11 Post-Foreclosure Notice (b) With respect to residential real property or a dwelling where the term of a bona fide lease extends more than 90 days beyond the date of the expiration of the time for redemption, the immediate successor in interest must allow the tenant to occupy the premises until the end of the remaining term of the lease, and provide at least 90 days' written notice to vacate, effective no sooner than the date the lease expires, provided that the tenant pays the rent and abides by all terms of the lease, except if the immediate successor in interest or an immediate subsequent bona fide purchaser will occupy the unit as the primary residence, the immediate successor in interest must provide at least 90 days' written notice to vacate, given no sooner than the date of the expiration of the time for redemption, effective no sooner than 90 days after the date of the expiration of the time for redemption, provided that the tenant pays the rent and abides by all terms of the lease.

12 Post-Foreclosure Notice For purposes of this section, a "bona fide lease" means: (1) the mortgagor or the child, spouse, or parent of the mortgagor is not the tenant; (2) the lease or tenancy was the result of an arm's-length transaction; and (3) the lease or tenancy requires the receipt of rent that is not substantially less than fair market rent for the property or the unit's rent is reduced or subsidized by a federal, state, or local subsidy.

13 Post-Foreclosure Notice (c) With respect to residential real property or a dwelling involving a tenancy subject to section 8 of the United States Housing Act of 1937, as amended, where the term of the lease extends more than 90 days beyond the date of the expiration of the time for redemption, the immediate successor in interest must allow the tenant to occupy the premises until the end of the remaining term of the lease and provide at least 90 days' written notice to vacate, effective no sooner than the date the lease expires, provided that the tenant pays the rent and abides by all terms of the lease, except if the immediate successor in interest will occupy the unit as the primary residence, the immediate successor in interest must provide at least 90 days' written notice to vacate, given no sooner than the date of the expiration of the time for redemption, effective no sooner than 90 days after the date of the expiration of the time for redemption, provided that the tenant pays the rent and abides by all terms of the lease.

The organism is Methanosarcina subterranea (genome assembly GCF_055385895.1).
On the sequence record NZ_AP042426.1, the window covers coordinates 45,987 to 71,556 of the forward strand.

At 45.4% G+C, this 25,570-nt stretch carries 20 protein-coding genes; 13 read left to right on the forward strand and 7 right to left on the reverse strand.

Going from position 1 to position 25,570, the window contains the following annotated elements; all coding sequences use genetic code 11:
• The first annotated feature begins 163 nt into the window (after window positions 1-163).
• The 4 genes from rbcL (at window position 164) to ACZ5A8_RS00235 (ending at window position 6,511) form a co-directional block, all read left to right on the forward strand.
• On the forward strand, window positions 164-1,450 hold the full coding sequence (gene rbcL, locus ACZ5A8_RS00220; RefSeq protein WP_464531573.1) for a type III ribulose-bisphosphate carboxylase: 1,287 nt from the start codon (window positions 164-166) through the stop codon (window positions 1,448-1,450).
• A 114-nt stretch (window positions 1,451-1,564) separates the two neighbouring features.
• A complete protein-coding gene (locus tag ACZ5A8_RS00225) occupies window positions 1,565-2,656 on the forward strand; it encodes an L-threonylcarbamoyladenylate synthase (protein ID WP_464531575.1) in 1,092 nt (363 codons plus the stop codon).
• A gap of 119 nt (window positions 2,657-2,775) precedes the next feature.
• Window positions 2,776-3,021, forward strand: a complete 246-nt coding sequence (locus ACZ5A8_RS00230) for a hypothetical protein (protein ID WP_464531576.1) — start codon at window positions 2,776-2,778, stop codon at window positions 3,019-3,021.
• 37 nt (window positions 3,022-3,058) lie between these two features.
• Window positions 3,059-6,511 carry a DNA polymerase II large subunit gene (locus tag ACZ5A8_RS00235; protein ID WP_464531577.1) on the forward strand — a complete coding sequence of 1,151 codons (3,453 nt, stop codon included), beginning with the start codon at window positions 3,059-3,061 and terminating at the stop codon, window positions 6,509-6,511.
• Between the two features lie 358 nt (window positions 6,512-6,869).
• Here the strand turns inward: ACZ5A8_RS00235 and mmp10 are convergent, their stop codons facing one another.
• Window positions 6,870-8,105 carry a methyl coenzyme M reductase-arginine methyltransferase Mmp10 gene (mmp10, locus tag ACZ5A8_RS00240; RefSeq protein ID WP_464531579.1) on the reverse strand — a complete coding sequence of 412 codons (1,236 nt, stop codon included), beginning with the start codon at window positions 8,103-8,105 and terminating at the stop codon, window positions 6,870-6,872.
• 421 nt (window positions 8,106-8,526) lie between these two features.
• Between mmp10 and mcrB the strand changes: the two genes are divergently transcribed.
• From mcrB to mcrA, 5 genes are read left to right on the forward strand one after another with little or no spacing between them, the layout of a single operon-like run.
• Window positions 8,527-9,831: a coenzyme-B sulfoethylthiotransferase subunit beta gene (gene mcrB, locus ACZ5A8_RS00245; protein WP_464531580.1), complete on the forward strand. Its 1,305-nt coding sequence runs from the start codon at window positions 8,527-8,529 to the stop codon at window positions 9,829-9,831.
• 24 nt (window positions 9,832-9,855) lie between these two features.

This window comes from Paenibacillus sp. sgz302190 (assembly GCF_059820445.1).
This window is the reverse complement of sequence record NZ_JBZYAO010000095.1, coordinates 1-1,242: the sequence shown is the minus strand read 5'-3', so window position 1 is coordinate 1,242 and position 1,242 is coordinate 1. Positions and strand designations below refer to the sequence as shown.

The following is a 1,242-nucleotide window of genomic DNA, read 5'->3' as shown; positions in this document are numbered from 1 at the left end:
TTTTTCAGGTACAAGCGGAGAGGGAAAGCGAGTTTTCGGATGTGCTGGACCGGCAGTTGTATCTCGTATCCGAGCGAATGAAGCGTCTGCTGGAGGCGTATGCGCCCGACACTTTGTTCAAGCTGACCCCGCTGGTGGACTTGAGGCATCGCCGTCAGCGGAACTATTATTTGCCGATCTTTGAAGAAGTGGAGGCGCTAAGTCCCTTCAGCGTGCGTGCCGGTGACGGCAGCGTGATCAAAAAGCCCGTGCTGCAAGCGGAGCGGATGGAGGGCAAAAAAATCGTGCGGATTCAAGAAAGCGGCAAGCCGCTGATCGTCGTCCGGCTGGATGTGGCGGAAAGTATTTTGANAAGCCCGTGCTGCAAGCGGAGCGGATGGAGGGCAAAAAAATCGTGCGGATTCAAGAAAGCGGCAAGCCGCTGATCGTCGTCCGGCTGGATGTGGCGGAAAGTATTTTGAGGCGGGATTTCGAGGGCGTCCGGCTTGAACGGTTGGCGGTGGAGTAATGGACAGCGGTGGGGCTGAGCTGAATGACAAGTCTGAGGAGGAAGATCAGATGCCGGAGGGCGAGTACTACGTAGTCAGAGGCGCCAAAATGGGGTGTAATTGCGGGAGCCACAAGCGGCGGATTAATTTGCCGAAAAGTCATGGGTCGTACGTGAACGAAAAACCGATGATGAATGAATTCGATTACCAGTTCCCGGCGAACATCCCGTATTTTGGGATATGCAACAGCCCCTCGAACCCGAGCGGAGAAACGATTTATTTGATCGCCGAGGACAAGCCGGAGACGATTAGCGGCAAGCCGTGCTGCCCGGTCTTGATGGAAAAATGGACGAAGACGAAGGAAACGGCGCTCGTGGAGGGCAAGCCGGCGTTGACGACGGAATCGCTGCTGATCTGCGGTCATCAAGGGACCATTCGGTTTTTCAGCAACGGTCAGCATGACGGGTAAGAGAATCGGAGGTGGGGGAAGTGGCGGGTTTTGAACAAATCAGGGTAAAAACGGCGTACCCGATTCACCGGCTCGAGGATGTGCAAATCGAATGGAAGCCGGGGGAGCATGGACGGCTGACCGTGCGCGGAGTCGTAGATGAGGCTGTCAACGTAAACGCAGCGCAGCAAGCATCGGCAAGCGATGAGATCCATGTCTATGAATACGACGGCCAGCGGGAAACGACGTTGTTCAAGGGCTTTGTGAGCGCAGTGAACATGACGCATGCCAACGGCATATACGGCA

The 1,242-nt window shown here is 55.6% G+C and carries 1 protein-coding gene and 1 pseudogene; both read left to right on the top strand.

14 Post-Foreclosure Notice There are a couple of scenarios where tenants have defenses against an eviction filed by the successor in ownership of the property following expiration of the foreclosure redemption period: 1.The lease began after the date the mortgage was executed and prior to the expiration of the redemption period: The immediate successor in interest must provide at least 90 days’ written notice to vacate, given no sooner than the expiration of the redemption period, and effective no sooner than 90 days from the expiration of the redemption period.

15 Post-Foreclosure Notice 2.The tenant has a bona fide lease that extends more than 90 days beyond the date the redemption period expires: If the tenant is not a child, spouse, or parent of the mortgagor, the lease resulted from an arms-length transaction, the rent is not substantially less than fair market rent, and there is no new owner who will occupy the property as a primary residence, the tenant can stay until the end of the lease term.

16 Different Rules for Contract for Deed Cancelation Prior to August 1, 2008, termination of the tenancy of a tenant renting from a owner following cancellation of a contract for deed or a mortgage foreclosure required one month written notice. Minn. Stat. § 504B.285 (formerly § ), subd. 1. In 1992, the statute was amended to clarify when notice to vacate must be provided to a tenant whose tenancy is being terminated due to an contract for deed cancellation or mortgage foreclosure. The change specified that the tenant must be given one month's written notice (1) to vacate no sooner than one month after the date the redemption or termination period expires, or (2) to vacate no later than the date when the redemption or termination period expires. If the second option requiring the earlier vacate date is chosen, the notice must state that the sender of the notice will hold the tenant harmless if the tenant breaches the lease by vacating before the end of the redemption period and the mortgage is subsequently redeemed.